DONEGAL STAR MICHAEL Murphy is hopeful for continuity in the set-up after the curtain came down on their season last weekend.
Their 2019 All-Ireland SFC exit came after a four-point defeat to Mayo in Castlebar on Saturday evening. A massive talking point in the lead-up to that crunch Super 8s showdown was Stephen Rochford’s involvement in the Tír Chonaill set-up.
After resigning as Mayo boss last August, Donegal acted fast to snap up the Westerner as a coach this year.
And Murphy is hopeful that ‘top-class’ Rochford will stay on.
“We’d be very hopeful as a group of players, we definitely want him [to stay],” the captain said yesterday as he collected his PWC GAA/GPA player of the month award for July.
He’s been a brilliant addition along with Karl [Lacey] and Declan [Bonner] and Gary Boyle. He’s top-class. He’s responded well to the whole group and the group, by and large, have responded well to him too.
“He just challenges everybody and pushed buttons. It comes from that outside type of thing which has been positive. We’d be hopeful, but we know the commitment is massive for him. You’d still want him involved next year without a doubt.”
“We believed we had, you know,” he added, when asked if he feels they made advances as a team since Rochford’s addition to the ticket. “Ultimately, the biggest game of the year for us, we didn’t show that. We need to wait around for another game to show it again.”
The 30-year-old feels he’ll have all, if not the vast majority of, his team-mates by his side when the time comes to go again.
Of course, every year, there’s talk of more experienced players stepping away from a panel, but Murphy believes they’ll give it another shot.
Neil McGee (3) and Frank McGlynn (17) after Donegal’s Ulster final win over Cavan.
Source: James Crombie/INPHO
“Everyone speaks about Frank [McGlynn] and Neil [McGee] as two of the older statesmen but they’re still relatively fresh,” he says.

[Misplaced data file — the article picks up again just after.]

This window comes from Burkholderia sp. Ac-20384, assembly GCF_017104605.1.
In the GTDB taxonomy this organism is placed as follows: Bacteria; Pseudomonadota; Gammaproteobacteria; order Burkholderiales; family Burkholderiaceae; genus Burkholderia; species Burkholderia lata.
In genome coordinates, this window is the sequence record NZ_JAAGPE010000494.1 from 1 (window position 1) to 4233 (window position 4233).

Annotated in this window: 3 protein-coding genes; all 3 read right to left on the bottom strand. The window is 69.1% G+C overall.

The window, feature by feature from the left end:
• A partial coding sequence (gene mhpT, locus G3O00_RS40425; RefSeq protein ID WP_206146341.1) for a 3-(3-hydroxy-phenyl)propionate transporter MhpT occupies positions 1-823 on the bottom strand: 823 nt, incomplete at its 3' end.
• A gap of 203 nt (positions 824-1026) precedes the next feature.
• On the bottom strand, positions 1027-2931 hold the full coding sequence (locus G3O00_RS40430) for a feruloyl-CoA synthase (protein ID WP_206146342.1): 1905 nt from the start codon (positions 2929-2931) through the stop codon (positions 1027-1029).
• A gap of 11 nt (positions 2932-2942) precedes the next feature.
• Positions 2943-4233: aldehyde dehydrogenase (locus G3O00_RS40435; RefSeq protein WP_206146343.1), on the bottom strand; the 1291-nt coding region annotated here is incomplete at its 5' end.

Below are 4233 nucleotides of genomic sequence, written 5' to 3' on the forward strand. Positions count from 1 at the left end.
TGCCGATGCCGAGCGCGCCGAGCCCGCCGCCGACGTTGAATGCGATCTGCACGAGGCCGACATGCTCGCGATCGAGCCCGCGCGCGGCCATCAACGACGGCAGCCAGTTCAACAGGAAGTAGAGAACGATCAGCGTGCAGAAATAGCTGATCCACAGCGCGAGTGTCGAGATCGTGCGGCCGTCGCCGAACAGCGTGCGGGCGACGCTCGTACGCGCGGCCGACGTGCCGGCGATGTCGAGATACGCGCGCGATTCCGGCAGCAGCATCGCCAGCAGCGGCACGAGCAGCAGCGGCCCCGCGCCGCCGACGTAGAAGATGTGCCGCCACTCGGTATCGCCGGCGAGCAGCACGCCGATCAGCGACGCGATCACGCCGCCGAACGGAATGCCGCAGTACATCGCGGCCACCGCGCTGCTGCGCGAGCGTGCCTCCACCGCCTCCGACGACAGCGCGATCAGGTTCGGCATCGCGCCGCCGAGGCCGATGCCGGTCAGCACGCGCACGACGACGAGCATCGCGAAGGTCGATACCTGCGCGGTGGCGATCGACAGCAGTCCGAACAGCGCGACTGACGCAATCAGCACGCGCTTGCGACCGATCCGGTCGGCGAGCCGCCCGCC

“The two boys were disappointed to pick up the injuries that they picked up this year and not to be able to contribute to the same degree that they wanted at the Super 8 stage. I know that within the dressing room they are two huge figures.
They have younger souls at heart and are able to respond — they know the chat and the lingo with the younger lads. They’re still huge part of the whole thing. I’d be hopeful that they’d be mad hungry to get back again next and give it another lash.
The Glenswilly ace spoke about next year’s targets and raising the bar yesterday, with a big part of that coming in Division 1 of the National Football League.
It’ll definitely harden them up going forward, he agrees.
“That’s how you’d like to use Division 1, definitely. It’s been a couple of years now since we’ve played in it.
“It’s a fairly youngish squad age-wise, which hasn’t played at that Division 1 level. Before, when we played Division 1, it was an ageing squad. You were trying to navigate the league, get the people up to the right fitness levels, get ready for championship, use the league like that more than try to perform.
“I think the standards in the league over the past two to three years have been right on the money and on a par sometimes with the championship.”
The future is definitely bright, and Murphy is already excited to go again. He’s keen to live in the now and enjoy his own football, but management is something that’s already on his radar.
He’s taken a small step already — and a successful one at that — and it’s mentioned that Donegal great Eamon McGee recently told GAA.ie that Murphy will be “the next Jim McGuinness”.
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That brings a little giggle, and then he’s asked if inter-county management is something he’d see himself doing.
“I don’t know,” he responds. “I’ve been involved a small bit with the local IT for the last couple of years. I’ve enjoyed that.
It’s become a massive animal now, the whole managing and coaching side of things. They’re nearly two different roles now between managing and coaching. I’ve a few more years yet to figure out which one of them I might go down.
“I’ll leave it to Eamon at the moment. He’s doing a good job. Let him at it!”
After all, he did guide Letterkenny IT to a Trench Cup win earlier this year. Although it may feel like an age ago now after a long summer on the Donegal front, it brings a smile to his face as the memories come flooding back.
“Aye, it was good fun,” Murphy grins. “It was a good group of lads.
“It brought you back to the underage type stuff again. It was a good feeling, there was good camaraderie with the boys. We played some good football. It’s a commitment alright but it’s a small commitment compared to the way inter-county is gone at the minute.
“It’s every bit as enjoyable.”
And while it gets lost a lot of the time, enjoyment really is the main thing.
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